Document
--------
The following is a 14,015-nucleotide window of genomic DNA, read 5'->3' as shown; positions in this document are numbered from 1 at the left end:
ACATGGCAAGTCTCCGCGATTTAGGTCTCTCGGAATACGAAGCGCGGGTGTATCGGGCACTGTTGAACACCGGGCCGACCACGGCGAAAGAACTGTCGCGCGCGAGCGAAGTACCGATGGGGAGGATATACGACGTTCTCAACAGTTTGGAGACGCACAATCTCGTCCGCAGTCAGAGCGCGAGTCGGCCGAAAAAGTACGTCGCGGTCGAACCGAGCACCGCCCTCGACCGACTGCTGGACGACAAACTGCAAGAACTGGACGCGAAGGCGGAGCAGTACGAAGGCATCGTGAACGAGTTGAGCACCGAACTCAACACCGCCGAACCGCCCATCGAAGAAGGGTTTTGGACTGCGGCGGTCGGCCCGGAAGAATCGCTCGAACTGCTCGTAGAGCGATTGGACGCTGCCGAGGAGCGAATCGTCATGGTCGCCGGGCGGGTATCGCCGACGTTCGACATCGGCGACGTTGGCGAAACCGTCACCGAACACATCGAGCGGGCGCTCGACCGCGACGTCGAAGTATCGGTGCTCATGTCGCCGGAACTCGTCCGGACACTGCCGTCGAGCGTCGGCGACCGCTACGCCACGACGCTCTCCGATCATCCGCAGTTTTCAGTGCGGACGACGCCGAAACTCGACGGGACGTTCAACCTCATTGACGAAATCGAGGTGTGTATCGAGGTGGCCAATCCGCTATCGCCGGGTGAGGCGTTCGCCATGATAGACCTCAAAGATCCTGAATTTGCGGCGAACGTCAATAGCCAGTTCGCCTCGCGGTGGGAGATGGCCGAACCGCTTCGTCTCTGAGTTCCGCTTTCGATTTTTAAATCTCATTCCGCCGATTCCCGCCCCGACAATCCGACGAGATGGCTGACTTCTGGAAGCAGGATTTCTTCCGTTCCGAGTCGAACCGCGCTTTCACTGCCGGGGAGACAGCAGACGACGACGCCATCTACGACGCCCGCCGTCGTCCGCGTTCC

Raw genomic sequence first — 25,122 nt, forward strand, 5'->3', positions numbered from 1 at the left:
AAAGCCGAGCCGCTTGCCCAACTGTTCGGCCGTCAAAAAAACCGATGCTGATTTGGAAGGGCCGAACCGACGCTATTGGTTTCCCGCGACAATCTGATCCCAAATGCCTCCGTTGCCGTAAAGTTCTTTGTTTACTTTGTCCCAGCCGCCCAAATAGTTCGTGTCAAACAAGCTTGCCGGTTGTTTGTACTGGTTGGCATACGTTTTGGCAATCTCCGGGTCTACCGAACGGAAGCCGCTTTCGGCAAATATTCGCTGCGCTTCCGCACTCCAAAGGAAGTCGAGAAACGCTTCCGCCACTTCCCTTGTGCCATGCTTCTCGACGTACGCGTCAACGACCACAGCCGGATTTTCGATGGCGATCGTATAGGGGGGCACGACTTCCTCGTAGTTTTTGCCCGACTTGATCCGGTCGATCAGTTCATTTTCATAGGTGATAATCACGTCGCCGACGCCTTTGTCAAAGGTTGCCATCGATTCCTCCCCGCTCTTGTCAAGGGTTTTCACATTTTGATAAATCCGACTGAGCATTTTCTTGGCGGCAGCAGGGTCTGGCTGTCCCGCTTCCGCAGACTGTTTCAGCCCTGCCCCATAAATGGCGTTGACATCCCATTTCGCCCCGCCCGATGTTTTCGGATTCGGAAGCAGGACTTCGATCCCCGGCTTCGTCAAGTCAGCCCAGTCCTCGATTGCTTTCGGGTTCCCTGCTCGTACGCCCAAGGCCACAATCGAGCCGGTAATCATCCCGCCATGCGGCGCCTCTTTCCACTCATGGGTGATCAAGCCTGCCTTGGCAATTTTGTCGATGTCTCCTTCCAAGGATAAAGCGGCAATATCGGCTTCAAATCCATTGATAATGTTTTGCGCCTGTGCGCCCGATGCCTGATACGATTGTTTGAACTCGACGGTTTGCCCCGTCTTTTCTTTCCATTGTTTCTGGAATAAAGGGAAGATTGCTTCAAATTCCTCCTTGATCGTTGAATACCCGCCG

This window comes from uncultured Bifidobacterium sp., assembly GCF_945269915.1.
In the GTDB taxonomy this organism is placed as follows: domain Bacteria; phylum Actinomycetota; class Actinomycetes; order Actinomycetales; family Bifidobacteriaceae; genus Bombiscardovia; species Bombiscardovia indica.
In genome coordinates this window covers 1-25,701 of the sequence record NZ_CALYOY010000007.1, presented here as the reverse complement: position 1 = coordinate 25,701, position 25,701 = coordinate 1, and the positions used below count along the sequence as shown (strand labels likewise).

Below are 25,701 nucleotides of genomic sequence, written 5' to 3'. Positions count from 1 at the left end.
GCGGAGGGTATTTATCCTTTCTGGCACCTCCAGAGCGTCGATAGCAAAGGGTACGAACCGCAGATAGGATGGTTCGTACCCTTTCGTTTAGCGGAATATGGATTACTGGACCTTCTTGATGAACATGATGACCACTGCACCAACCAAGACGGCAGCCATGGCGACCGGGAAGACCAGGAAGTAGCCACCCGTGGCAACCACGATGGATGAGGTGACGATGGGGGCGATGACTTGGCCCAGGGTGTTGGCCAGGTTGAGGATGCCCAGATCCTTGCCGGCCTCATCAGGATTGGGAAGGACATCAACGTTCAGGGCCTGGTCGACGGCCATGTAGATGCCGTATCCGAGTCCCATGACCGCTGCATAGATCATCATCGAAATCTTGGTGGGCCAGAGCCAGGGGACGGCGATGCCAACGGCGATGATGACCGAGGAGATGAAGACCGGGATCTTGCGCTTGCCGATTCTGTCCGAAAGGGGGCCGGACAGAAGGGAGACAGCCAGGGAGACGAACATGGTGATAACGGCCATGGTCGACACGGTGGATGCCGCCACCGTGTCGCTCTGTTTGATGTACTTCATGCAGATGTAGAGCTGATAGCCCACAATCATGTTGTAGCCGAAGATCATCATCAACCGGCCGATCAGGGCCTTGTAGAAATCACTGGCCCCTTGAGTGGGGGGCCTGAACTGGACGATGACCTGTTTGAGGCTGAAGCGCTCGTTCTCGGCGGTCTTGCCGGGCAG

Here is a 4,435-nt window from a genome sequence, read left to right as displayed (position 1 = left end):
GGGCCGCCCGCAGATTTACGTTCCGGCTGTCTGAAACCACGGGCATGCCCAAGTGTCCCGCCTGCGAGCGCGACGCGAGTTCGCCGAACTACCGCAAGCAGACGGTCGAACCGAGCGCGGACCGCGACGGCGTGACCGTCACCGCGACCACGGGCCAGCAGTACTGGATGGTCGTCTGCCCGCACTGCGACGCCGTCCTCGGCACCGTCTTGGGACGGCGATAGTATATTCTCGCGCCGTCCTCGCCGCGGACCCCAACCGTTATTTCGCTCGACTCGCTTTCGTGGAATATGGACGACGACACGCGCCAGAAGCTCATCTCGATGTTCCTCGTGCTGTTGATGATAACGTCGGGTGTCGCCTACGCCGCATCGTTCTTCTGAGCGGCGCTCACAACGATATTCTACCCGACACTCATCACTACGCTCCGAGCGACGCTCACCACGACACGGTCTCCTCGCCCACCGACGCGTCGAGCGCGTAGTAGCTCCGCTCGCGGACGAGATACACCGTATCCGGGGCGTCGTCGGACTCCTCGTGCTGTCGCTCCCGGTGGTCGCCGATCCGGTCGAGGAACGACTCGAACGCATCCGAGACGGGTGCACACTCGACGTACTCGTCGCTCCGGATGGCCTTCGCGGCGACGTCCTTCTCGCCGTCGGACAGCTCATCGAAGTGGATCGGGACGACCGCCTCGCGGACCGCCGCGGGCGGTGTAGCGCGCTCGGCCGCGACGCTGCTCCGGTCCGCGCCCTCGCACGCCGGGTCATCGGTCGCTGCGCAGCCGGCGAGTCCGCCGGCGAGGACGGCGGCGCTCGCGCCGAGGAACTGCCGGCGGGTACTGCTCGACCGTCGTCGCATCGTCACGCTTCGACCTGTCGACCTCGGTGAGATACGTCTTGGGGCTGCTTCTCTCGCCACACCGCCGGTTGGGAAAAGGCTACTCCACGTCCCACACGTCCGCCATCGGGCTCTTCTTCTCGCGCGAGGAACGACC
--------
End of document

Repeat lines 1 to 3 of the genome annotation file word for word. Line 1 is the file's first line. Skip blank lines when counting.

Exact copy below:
The following is a 14,015-nucleotide window of genomic DNA, read 5'->3' as shown; positions in this document are numbered from 1 at the left end:
ACATGGCAAGTCTCCGCGATTTAGGTCTCTCGGAATACGAAGCGCGGGTGTATCGGGCACTGTTGAACACCGGGCCGACCACGGCGAAAGAACTGTCGCGCGCGAGCGAAGTACCGATGGGGAGGATATACGACGTTCTCAACAGTTTGGAGACGCACAATCTCGTCCGCAGTCAGAGCGCGAGTCGGCCGAAAAAGTACGTCGCGGTCGAACCGAGCACCGCCCTCGACCGACTGCTGGACGACAAACTGCAAGAACTGGACGCGAAGGCGGAGCAGTACGAAGGCATCGTGAACGAGTTGAGCACCGAACTCAACACCGCCGAACCGCCCATCGAAGAAGGGTTTTGGACTGCGGCGGTCGGCCCGGAAGAATCGCTCGAACTGCTCGTAGAGCGATTGGACGCTGCCGAGGAGCGAATCGTCATGGTCGCCGGGCGGGTATCGCCGACGTTCGACATCGGCGACGTTGGCGAAACCGTCACCGAACACATCGAGCGGGCGCTCGACCGCGACGTCGAAGTATCGGTGCTCATGTCGCCGGAACTCGTCCGGACACTGCCGTCGAGCGTCGGCGACCGCTACGCCACGACGCTCTCCGATCATCCGCAGTTTTCAGTGCGGACGACGCCGAAACTCGACGGGACGTTCAACCTCATTGACGAAATCGAGGTGTGTATCGAGGTGGCCAATCCGCTATCGCCGGGTGAGGCGTTCGCCATGATAGACCTCAAAGATCCTGAATTTGCGGCGAACGTCAATAGCCAGTTCGCCTCGCGGTGGGAGATGGCCGAACCGCTTCGTCTCTGAGTTCCGCTTTCGATTTTTAAATCTCATTCCGCCGATTCCCGCCCCGACAATCCGACGAGATGGCTGACTTCTGGAAGCAGGATTTCTTCCGTTCCGAGTCGAACCGCGCTTTCACTGCCGGGGAGACAGCAGACGACGACGCCATCTACGACGCCCGCCGTCGTCCGCGTTCC

Raw genomic sequence first — 25,122 nt, forward strand, 5'->3', positions numbered from 1 at the left: